FACT SHEET

Tennessee Women and the Wage Gap
APRIL 2016

In Tennessee, median annual pay for a woman who holds a full-time, year-round job is
$34,009 while median annual pay for a man who holds a full-time, year-round job is $41,661.
This means that women in Tennessee are paid 82 cents for every dollar paid to men,
amounting to an annual wage gap of $7,652.1
The wage gap can be even larger for women of color. Among Tennessee’s women who hold
full-time, year-round jobs, African American women are paid 69 cents, Latinas are paid 51
cents and Asian women are paid 87 cents for every dollar paid to white, non-Hispanic men.2
Tennessee’s gender wage gap spans the state. In eight out of nine (89 percent) of
Tennessee’s congressional districts, the median yearly pay for women who work full time,
year round is less than the median yearly pay for men who do.3

What Does the Wage Gap Mean for Tennessee’s Women?
On average, Tennessee women who are employed full time lose a combined total of nearly
seven billion dollars every year due to the wage gap.4 These women, their families,
businesses and the economy suffer as a result. Lost wages mean families have less money
to save for the future or to spend on basic goods and services – spending that helps drive
the economy.
If the annual wage gap were eliminated, on average, a working woman in Tennessee
would have enough money for approximately:
 62 more weeks of food for her family (more than one year’s worth);5
 Seven more months of mortgage and utilities payments;6 or
 Nearly 10 more months of rent.7

Tennessee Women and Families Cannot Afford
Discrimination and Lower Wages
 In the United States, mothers are primary or sole breadwinners in nearly 40 percent
of families.8 Yet the wage gap for mothers is larger than for women overall. According
to 2013 data, mothers employed full time, year round are paid 71 cents for every
dollar paid to fathers. It is worse for single mothers with full-time, year-round jobs,
who are paid just 58 cents for every dollar paid to fathers.9

1875 Connecticut Avenue, NW | Suite 650 | Washington, DC 20009
202.986.2600 | NationalPartnership.org

 In Tennessee, more than 342,000 family households are headed by women.10 About 37
percent of those families, or 126,335 family households, have incomes that fall below
the poverty level.11 Eliminating the wage gap would provide much-needed income to
women whose wages sustain their households.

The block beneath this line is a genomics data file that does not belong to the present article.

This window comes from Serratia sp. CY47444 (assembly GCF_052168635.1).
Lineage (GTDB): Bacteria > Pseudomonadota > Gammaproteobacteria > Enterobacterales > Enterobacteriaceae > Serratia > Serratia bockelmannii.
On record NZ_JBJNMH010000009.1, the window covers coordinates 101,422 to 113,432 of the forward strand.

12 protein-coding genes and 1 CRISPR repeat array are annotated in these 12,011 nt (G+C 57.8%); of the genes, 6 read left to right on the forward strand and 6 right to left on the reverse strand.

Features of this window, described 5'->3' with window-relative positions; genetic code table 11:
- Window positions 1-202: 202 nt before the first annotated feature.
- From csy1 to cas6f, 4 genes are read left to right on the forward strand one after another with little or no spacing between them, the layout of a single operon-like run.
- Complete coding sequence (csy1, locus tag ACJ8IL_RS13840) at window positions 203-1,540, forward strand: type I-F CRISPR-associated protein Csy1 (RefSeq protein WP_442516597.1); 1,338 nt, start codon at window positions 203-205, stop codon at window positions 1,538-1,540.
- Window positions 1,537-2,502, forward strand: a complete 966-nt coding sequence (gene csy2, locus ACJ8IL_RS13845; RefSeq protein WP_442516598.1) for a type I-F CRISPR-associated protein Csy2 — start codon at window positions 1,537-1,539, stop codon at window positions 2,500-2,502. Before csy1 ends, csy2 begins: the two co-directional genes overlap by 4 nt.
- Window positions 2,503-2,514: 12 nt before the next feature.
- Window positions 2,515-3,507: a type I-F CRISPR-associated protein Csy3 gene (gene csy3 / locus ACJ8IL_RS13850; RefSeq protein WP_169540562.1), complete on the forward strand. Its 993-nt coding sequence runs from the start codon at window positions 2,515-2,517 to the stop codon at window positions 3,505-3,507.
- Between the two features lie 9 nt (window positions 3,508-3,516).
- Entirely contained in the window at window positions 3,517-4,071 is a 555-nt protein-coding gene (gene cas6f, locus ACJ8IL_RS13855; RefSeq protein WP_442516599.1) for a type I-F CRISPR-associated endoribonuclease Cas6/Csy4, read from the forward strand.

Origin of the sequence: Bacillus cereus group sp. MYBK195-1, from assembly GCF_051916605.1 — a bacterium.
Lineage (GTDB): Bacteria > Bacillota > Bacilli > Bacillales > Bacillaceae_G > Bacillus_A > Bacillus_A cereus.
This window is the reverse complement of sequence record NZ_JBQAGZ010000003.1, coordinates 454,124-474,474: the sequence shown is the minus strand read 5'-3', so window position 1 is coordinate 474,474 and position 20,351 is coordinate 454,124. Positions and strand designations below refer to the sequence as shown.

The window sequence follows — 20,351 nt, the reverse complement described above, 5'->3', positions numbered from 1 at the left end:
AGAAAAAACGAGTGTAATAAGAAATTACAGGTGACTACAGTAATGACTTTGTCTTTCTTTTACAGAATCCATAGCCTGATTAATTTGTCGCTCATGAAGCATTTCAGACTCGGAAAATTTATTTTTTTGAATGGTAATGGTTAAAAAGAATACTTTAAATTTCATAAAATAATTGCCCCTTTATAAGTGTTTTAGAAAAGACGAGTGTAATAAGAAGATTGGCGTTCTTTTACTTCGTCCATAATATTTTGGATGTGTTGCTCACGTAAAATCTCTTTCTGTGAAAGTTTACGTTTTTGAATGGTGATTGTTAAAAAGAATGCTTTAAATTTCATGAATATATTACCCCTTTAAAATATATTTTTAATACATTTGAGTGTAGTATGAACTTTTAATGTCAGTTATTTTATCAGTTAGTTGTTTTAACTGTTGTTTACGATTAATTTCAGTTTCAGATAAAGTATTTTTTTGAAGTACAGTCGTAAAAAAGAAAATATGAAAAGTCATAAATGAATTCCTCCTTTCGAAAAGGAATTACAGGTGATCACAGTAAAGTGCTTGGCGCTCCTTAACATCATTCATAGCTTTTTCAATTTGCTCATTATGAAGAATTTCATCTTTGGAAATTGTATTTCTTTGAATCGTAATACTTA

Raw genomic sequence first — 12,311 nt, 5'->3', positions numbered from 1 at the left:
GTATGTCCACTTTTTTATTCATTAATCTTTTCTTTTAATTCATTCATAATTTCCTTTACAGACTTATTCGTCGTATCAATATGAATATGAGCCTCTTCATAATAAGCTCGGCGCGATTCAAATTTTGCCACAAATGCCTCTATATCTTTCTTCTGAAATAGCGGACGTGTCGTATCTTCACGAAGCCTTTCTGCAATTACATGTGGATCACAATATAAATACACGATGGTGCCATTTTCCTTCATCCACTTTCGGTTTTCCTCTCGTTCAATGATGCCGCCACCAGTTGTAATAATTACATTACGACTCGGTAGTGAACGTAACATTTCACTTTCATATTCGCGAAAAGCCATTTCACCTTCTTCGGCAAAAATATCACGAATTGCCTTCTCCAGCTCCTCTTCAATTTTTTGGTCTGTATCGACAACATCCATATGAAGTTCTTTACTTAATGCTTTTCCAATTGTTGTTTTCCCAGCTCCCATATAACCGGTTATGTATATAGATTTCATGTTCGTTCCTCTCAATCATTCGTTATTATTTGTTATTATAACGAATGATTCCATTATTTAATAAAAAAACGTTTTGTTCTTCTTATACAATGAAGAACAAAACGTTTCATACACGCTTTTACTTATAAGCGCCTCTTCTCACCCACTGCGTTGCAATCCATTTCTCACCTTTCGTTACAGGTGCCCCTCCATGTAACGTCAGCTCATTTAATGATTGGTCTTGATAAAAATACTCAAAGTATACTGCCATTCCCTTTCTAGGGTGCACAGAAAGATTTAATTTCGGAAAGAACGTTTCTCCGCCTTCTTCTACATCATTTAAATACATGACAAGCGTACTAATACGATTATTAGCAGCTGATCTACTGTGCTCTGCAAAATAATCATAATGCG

Nationally, the Wage Gap Cannot Be Explained By Choices
 The wage gap persists regardless of industry. In the civilian industries that employ
the most full-time employees – health care and social assistance, manufacturing,
retail trade and educational services – women are paid less than men. In the health
care and social assistance industry, women are paid just 71 cents for every dollar paid
to men. In manufacturing, just 75 cents. In retail trade, 78 cents. And in educational
services, 87 cents. Across all industries, women are paid lower salaries than men.12
 The wage gap is present within occupations. Among the occupations with the most
people working full time, year round – sales, production, management, and office and
administrative support – women are paid less than men. In sales, women are paid just 62
cents for every dollar paid to men. In production, just 66 cents. In management, 80 cents.
And in office and administrative support occupations, just 87 cents.13
 The wage gap exists regardless of education level. Women with master’s degrees
working full time, year round are paid just 72 cents for every dollar paid to men with
master’s degrees. Further, among full-time, year-round workers, women with doctoral
degrees are paid less than men with master’s degrees, and women with master’s degrees
are paid less than men with bachelor’s degrees.14
 Discrimination and bias still contribute to the wage gap. Statistical analysis shows that
62 percent of the wage gap can be attributed to occupational and industry differences;
differences in experience and education; and factors such as race, region and unionization.
That leaves 38 percent of the gap unaccounted for, leading researchers to conclude that
factors such as discrimination and unconscious bias continue to affect women’s wages.15

America’s Women Are Concerned About Unfair Pay
 Women consider equal pay a top workplace issue. Nearly six in 10 women
(58 percent) in the United States identify equal pay as one of the most important
issues facing women in the workplace. When compared to women in most other
leading, high-wealth countries, a substantially higher share of U.S. women list equal
pay as one of the most important issues women face at work.16
 Less than one-third of women believe they are paid fairly. Just 28 percent of U.S.
working women say they are confident they are paid the same salaries as their male
counterparts. Forty-three percent say they do not believe they are paid the same – a
substantially higher share than in most other leading, high-wealth countries.17
 Women are more likely to support a candidate for office who supports pay equity.
Seventy percent of Republican women, 83 percent of independent women and 88
percent of Democratic women say they would be more likely to vote for a candidate who
supports equal pay for women.18

NATIONAL PARTNERSHIP FOR WOMEN & FAMILIES | FACT SHEET | TENNESSEE WOMEN AND THE WAGE GAP

2

A Path Toward Closing the Wage Gap
Despite the federal Equal Pay Act of 1963 and other federal and state workplace protections